Spark definition

spärk
Liveliness; vivacity.
noun
8
3
To serve as the activating or animating influence of or in; stir up; activate.

To spark interest.

verb
6
2
To spark is to emit little electrical currents or signals, or to emit little bursts of fire or light.

An example of spark is when a broken extension cord has little bursts of electricity coming out of the broken wires.

verb
3
1
To rouse to action; spur.

A cheering crowd sparked the runner to triumph.

verb
2
2
A male suitor; a beau.
noun
1
1
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The definition of a spark is a small burst of fire that comes off of a main fire, a person with a fiery personality, or the small seeds of some intense feeling or emotion.

An example of a spark is a small fiery ball that comes off of a wood burning fire, lands on the floor and goes out.

An example of a spark is a young lively child.

An example of a spark is when you begin to feel a little bit curious about something.

noun
1
2
The discharge itself.
noun
1
2
An elegantly dressed, highly self-conscious young man.
noun
1
2
A glistening particle, as of metal.
noun
0
1
A trace or suggestion, as:
  • A quality or feeling with latent potential; a seed or germ.
    The spark of genius.
  • A vital, animating, or activating factor.
    The spark of revolution.
noun
0
1
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(informal) A radio operator aboard a ship.
noun
0
1
A flash of light, especially a flash produced by electric discharge.
noun
0
1
A short pulse or flow of electric current.
noun
0
1
To court or woo.
verb
0
1
A glowing bit of matter, esp. one thrown off by a fire.
noun
0
1
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A very brief flash of light accompanying an electric discharge through air or some other insulating material, as between the electrodes of a spark plug.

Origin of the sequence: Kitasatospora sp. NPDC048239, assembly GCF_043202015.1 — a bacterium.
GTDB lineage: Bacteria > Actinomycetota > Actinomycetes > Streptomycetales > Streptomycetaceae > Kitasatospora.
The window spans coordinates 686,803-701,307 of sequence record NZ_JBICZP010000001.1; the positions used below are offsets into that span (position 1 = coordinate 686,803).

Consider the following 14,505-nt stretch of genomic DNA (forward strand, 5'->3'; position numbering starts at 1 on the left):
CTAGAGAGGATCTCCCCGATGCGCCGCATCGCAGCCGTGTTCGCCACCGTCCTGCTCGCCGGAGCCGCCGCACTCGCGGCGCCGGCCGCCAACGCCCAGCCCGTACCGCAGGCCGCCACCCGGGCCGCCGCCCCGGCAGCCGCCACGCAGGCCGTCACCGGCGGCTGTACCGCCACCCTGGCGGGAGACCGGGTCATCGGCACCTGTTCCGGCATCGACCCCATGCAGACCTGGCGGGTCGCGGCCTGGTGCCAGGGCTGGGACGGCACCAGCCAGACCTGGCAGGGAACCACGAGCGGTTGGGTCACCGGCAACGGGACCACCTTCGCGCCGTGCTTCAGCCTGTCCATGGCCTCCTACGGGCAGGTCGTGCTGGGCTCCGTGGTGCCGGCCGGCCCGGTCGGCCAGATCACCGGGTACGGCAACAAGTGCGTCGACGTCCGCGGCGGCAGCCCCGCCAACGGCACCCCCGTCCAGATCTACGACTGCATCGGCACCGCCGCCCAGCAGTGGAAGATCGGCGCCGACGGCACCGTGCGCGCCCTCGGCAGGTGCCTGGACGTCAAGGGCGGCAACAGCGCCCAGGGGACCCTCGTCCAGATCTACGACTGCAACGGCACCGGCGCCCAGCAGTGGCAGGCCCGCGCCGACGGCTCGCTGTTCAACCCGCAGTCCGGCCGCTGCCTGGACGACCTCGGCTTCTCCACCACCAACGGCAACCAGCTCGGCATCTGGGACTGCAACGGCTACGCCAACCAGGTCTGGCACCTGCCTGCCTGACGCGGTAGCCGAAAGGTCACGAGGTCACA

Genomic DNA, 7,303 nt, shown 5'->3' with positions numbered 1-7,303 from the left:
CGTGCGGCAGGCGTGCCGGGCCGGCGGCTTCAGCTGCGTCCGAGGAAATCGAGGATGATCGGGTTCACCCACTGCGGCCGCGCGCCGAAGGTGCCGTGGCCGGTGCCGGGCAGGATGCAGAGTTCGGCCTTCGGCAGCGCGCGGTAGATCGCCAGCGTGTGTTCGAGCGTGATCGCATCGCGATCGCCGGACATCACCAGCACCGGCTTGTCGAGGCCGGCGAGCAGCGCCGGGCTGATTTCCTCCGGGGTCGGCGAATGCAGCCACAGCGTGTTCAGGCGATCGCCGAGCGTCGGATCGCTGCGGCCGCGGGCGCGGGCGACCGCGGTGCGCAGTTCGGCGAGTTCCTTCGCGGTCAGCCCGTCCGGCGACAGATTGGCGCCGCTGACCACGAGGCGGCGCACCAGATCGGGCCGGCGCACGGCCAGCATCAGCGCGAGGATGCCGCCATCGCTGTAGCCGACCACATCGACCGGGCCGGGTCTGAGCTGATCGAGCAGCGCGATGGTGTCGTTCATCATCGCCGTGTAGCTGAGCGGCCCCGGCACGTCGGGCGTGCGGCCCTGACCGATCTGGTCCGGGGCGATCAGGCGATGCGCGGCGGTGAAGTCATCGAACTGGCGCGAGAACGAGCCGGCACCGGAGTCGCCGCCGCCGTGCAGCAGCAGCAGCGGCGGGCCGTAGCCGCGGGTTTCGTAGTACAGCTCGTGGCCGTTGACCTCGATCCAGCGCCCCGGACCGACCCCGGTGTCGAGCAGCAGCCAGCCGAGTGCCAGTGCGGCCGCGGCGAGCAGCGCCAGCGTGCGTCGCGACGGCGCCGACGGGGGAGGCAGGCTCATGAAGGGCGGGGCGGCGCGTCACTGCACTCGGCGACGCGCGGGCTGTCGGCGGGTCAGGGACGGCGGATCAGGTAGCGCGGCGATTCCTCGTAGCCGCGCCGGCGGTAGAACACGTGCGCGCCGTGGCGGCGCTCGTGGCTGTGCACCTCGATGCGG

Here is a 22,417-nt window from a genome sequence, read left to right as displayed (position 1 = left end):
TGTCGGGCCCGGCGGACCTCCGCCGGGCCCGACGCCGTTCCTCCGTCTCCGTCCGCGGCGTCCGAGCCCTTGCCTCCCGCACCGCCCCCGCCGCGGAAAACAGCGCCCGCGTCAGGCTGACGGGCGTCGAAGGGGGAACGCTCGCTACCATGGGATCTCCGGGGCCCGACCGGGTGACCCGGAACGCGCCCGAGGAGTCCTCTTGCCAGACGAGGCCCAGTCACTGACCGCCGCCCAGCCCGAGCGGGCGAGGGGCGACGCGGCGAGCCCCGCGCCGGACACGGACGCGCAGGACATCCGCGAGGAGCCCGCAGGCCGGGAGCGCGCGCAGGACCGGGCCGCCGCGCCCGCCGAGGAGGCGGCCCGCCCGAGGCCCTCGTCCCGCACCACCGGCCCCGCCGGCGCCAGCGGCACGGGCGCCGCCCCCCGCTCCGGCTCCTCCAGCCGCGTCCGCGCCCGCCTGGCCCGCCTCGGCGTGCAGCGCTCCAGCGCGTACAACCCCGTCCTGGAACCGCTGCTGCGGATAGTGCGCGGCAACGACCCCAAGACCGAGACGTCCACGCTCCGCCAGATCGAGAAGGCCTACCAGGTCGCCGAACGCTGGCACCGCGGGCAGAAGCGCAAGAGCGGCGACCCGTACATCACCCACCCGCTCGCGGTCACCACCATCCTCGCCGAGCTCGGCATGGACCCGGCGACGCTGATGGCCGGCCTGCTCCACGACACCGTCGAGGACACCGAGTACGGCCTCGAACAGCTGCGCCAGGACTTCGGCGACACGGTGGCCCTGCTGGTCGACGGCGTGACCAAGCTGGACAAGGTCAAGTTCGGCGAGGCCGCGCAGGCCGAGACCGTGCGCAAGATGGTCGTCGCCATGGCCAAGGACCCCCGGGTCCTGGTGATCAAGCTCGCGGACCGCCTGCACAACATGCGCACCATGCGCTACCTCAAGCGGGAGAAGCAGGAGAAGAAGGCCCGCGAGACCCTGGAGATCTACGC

noun
0
1
Such a discharge.
noun
0
1
To make or throw off sparks.
verb
0
1
To come forth as or like sparks.
verb
0
1
To produce the sparks properly.
verb
0
1
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A dashing, gallant young man.
noun
0
1
A beau or lover.
noun
0
1
(informal, former) To court, woo, pet, etc.
verb
0
1
(person) (born Muriel Sarah Camberg) 1918-2006; Brit. writer.
proper name
0
1
A small particle of glowing matter, either molten or on fire.
noun
0
1
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A short or small burst of electrical discharge.
noun
0
1
A small, shining body, or transient light; a sparkle.
noun
0
1
(figuratively) A small amount of something, such as an idea, that has the potential to become something greater, just as a spark can start a fire.
noun
0
1
(in plural sparks but treated as a singular) A ship's radio operator.
noun
0
1
(UK, slang) An electrician.
noun
0
1
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To trigger, kindle into activity (an argument, etc).
verb
0
1
(intransitive) To give off a spark or sparks.
verb
0
1
A gallant, a foppish young man.
noun
0
1
noun
0
1
To woo, court.
verb
0
1
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An incandescent particle, especially:
  • One thrown off from a burning substance.
  • One resulting from friction.
  • One remaining in an otherwise extinguished fire; an ember.
noun
0
2
The luminous phenomenon resulting from a disruptive discharge through an insulating material.
noun
0
2
To give off sparks.
verb
0
2
To operate correctly. Used of the ignition system of an internal-combustion engine.
verb
0
2
To set in motion; activate.

The incident sparked a controversy.

verb
0
2
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To court a woman or women.
verb
0
2
Any flash or sparkle of light like this.
noun
0
2
A tiny beginning or vestige, as of life, interest, excitement, etc.; particle or trace.
noun
0
2
(slang) A ship's radio operator.
noun
0
2

Other Word Forms

Noun

Singular:
spark
Plural:
Sparks

Origin of spark

  • Middle English sparke from Old English spearca V., from Middle English sparken from Old English spearcian

    From American Heritage Dictionary of the English Language, 5th Edition

  • Perhaps of Scandinavian origin or from spark

    From American Heritage Dictionary of the English Language, 5th Edition

  • Middle English sparke, sperke, from Old English spearca, from Proto-Germanic *sparkô, *sprakô (cf. Dutch spark and sprank, Middle Low German sparke), from Proto-Indo-European *sp(h)er(e)g- (“to strew, sprinkle") (compare Breton erc'h (“snow"), Latin spargere (“to scatter, spread"), sparsus (“scattered"), Lithuanian sprógti (“to germinate"), Ancient Greek [script?] (spargân, “to swell"), Persian پراکن (parākan, “scatter, spread"), Avestan [script?] (frasparega, “branch, twig"), Sanskrit [script?] (Parjanva, “rain, rain god")).

    From Wiktionary

  • probably Scandinavian, akin to Old Norse sparkr 'sprightly'

    From Wiktionary